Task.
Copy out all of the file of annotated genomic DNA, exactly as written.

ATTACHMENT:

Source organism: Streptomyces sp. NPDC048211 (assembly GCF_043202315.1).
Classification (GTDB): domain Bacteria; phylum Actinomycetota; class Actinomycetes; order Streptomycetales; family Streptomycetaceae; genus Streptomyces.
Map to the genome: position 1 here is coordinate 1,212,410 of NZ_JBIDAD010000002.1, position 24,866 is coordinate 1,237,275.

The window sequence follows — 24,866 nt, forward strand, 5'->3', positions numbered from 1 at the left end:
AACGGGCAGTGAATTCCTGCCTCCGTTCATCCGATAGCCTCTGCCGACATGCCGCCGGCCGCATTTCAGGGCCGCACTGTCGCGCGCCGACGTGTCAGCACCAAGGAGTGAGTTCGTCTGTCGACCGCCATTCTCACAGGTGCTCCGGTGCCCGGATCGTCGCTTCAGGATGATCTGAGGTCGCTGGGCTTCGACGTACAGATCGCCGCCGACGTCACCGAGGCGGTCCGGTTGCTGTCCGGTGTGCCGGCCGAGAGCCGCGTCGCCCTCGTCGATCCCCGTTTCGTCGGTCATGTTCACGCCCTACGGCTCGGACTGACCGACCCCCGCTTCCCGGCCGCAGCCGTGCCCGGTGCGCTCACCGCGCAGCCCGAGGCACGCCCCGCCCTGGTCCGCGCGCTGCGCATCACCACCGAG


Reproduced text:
Source organism: Streptomyces sp. NPDC048211 (assembly GCF_043202315.1).
Classification (GTDB): domain Bacteria; phylum Actinomycetota; class Actinomycetes; order Streptomycetales; family Streptomycetaceae; genus Streptomyces.
Map to the genome: position 1 here is coordinate 1,212,410 of NZ_JBIDAD010000002.1, position 24,866 is coordinate 1,237,275.

The window sequence follows — 24,866 nt, forward strand, 5'->3', positions numbered from 1 at the left end:
AACGGGCAGTGAATTCCTGCCTCCGTTCATCCGATAGCCTCTGCCGACATGCCGCCGGCCGCATTTCAGGGCCGCACTGTCGCGCGCCGACGTGTCAGCACCAAGGAGTGAGTTCGTCTGTCGACCGCCATTCTCACAGGTGCTCCGGTGCCCGGATCGTCGCTTCAGGATGATCTGAGGTCGCTGGGCTTCGACGTACAGATCGCCGCCGACGTCACCGAGGCGGTCCGGTTGCTGTCCGGTGTGCCGGCCGAGAGCCGCGTCGCCCTCGTCGATCCCCGTTTCGTCGGTCATGTTCACGCCCTACGGCTCGGACTGACCGACCCCCGCTTCCCGGCCGCAGCCGTGCCCGGTGCGCTCACCGCGCAGCCCGAGGCACGCCCCGCCCTGGTCCGCGCGCTGCGCATCACCACCGAG